As Wales prepare to face their nemesis New Zealand once again, a new book recalls the legendary day when the age-old rivalry began – and the Welsh got the upper hand
Famous Wales win over New Zealand celebrated in new children’s book
Wales v New Zealand. What a fixture, what a rivalry. And of all the 35 Tests between these rugby-fanatical nations, it’s still the very first meeting 116 years ago that stands out above the rest, a match dubbed the ‘Unofficial World Championship’ that passed into legend.
James Stafford, the Cardiff-born founder of cult rugby website The East Terrace, says: “I’ve been fascinated by the 1905 All Blacks tour since I was nine years old and my mother bought me a book on rugby history. This is the game and tour that established rugby as the national sport for both Wales and New Zealand, and was key in defining the role of sport in both countries. It still influences how both nations are viewed today.”
Stafford has linked up with Welsh publishers Y Lolfa to produce a children’s book about that famous match on 16 December 1905, when New Zealand arrived at the Arms Park looking utterly impregnable. Not only had they won all 27 tour matches but they had racked up a gargantuan 801 points against a puny 22 conceded; no one had even managed to score against them for seven games.
The book is called How Wales Beat the Mighty All Blacks and comes in hardback, £7.99.
Standing in the way was a Wales team that had won that year’s Four Nations – they thrashed England 25-0 on their way to a Triple Crown – and which welcomed back the great Gwyn Nicholls, the ‘Prince of Centres’, out of retirement. Nicholls had hung up his boots to focus on running a laundry business and at 32 he’d had no intention of reversing that decision.
However, New Zealand’s march through England, Scotland and Ireland had struck a chord with him. “They call me the greatest,” he thought to himself. “But how will I know I really am if I don’t try to stop these mighty men?”
And so Nicholls resumed rugby and captained Wales to arguably their most famous victory, the only try coming from a training-ground move – yes, they had organised a special practice session – that put wing Teddy Morgan over the try-line.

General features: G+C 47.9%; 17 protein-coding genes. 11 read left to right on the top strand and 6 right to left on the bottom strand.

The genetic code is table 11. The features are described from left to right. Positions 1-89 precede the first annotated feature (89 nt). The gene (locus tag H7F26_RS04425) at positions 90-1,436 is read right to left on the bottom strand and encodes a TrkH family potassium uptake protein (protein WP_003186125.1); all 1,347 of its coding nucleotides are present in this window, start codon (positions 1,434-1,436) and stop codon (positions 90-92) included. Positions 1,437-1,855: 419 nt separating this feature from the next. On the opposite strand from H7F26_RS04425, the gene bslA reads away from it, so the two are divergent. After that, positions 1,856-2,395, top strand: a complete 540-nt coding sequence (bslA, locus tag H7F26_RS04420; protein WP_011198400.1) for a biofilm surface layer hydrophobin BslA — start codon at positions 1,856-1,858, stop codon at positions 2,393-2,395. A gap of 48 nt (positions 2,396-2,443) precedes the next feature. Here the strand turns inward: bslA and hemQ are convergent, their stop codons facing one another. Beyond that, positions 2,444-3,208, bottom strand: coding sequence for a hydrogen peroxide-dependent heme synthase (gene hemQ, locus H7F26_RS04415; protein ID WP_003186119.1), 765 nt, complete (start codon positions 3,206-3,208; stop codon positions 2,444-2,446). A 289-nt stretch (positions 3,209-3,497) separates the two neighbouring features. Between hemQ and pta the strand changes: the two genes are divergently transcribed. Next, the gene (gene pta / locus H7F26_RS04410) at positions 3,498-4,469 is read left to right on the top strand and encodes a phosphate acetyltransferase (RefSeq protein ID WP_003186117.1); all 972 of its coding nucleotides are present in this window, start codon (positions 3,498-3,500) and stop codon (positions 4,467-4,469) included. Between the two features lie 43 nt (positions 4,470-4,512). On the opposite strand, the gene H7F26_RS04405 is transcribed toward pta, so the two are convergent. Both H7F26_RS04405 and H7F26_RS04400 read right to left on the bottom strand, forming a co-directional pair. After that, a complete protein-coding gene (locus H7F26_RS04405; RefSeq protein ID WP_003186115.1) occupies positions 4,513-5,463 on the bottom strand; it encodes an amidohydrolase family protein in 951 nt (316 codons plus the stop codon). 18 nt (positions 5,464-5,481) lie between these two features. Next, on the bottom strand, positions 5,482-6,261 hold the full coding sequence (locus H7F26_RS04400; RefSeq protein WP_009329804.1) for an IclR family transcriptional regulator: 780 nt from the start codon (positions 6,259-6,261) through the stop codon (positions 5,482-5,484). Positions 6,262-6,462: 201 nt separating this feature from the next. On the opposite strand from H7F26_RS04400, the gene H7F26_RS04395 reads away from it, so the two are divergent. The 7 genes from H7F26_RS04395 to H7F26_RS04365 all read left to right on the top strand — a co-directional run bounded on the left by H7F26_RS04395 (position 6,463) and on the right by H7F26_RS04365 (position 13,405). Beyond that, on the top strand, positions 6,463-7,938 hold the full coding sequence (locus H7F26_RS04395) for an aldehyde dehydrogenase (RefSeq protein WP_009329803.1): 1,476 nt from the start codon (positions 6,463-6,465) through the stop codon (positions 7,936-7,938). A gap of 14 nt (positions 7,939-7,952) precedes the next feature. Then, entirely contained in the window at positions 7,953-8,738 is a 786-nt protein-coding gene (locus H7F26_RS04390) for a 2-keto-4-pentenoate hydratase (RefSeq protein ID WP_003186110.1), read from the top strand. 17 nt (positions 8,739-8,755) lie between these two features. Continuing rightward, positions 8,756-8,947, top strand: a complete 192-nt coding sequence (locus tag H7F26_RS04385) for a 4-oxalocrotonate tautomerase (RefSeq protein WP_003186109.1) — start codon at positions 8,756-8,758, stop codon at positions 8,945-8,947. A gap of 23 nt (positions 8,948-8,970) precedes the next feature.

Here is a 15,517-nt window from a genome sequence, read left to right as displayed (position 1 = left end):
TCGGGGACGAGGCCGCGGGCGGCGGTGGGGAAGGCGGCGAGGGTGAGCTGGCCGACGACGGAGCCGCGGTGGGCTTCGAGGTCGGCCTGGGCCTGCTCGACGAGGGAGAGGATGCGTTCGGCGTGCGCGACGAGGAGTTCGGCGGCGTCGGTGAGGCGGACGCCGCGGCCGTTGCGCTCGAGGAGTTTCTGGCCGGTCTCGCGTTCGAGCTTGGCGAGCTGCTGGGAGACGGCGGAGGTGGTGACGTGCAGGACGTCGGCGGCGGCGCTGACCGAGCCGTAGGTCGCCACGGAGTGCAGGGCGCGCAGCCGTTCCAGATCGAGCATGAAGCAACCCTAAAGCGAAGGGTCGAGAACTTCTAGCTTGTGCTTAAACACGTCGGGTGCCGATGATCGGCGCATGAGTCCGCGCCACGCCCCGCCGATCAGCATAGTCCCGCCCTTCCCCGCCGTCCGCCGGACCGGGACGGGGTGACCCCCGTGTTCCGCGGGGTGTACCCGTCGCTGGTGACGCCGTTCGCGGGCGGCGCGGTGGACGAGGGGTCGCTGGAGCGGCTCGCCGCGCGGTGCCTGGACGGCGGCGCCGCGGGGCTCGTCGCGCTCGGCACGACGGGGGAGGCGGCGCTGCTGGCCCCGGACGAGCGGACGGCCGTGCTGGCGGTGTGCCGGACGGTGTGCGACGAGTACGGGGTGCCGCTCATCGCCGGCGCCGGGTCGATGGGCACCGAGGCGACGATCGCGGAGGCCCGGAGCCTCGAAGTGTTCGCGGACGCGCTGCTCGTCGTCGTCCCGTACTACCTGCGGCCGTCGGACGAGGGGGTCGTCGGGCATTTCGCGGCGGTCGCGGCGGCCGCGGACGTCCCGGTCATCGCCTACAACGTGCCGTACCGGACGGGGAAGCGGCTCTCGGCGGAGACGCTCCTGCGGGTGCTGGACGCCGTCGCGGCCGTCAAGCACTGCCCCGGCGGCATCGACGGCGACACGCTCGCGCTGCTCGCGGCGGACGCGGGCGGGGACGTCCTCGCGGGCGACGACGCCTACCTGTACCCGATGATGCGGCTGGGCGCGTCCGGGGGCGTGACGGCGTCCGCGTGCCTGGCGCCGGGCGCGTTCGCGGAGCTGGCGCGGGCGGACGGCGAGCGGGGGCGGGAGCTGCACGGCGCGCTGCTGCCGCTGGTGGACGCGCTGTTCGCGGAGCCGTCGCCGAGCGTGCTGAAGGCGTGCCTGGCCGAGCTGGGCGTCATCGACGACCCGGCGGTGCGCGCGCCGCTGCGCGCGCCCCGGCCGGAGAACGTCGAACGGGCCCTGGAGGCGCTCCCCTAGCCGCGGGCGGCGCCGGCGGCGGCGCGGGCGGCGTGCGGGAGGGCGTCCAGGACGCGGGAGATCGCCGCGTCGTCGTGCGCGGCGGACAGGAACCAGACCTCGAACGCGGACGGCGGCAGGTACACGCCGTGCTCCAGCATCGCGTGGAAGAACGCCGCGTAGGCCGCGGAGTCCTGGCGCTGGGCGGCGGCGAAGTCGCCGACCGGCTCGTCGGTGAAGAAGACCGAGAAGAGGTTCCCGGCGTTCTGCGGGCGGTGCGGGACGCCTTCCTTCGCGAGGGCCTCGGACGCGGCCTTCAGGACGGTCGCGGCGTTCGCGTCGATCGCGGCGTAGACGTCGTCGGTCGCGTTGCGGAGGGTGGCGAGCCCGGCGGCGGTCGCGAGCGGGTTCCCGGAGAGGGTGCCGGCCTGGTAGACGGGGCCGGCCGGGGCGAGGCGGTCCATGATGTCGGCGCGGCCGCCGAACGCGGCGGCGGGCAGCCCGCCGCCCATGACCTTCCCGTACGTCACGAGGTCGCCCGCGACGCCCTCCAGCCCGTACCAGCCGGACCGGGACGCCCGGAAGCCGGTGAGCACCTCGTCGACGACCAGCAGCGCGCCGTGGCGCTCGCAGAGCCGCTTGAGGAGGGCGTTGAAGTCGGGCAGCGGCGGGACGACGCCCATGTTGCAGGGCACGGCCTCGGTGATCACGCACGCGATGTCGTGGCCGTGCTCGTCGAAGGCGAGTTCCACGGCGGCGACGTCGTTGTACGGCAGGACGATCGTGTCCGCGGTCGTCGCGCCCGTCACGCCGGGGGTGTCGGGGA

What grates even to this day for New Zealanders is the non-awarding of a ‘try’ by their centre Bob Deans after Rhys Gabe tackled him just short of the line.
New Zealand were to lose three of their first four clashes with Wales, coming unstuck again in 1935 and 1953, but have reeled off 31 successive victories since. That is some way to take revenge! The most recent meeting was the bronze-medal match at RWC 2019.
Stafford’s book records something else of historical significance. “It was also the first time a national anthem was sung by a team before an international sports contest, as Wales wanted something to respond to the haka with.”
How Wales Beat the Mighty All Blacks is beautifully illustrated by Carys Feehan, Stafford’s niece. Raised in Hong Kong to Welsh parents, Feehan is studying animation at the CalArts University in California. The images are packed with interesting historical detail, such as the kits worn and the different flag used by Wales at the time.
“It was a great experience working with Carys,” says Stafford. “Whilst researching the book with her, we found an old family portrait in my parents’ attic of my great-grandparents taken in 1905. I’d never seen it before and it was such a coincidence that we used it as one of the pictures on Gwyn Nicholls’s wall in the book! We’ve hidden a few other things in the book – my wife, children and I appear in a crowd scene on one page, and my parents are also there!”
Children’s sports literature has gone up a few notches in the past couple of years. That’s partly because the category has been added to the Telegraph Sports Book Awards, with former Wales and Lions star James Hook winning this year with the first instalment of his Chasing a Rugby Dream series.
Now Stafford’s collaboration with Feehan adds to that material.
“It takes young readers on a journey to Wales’ past and blends storytelling, culture, Welsh history, sport and art,” the author says.
“Set against the drama of one of the greatest rugby matches of all time, it showcases the importance of rugby in Wales and teaches children that working hard and not giving up is important and will help them reach whatever goals they may set themselves one day.
“I hope that people enjoy the inspirational story. I think using sport to bring the past alive is a really fun and helpful way to capture children’s imaginations.”
How Wales Beat The Mighty All Blacks by James Stafford is published by Y Lolfa, RRP £7.99.
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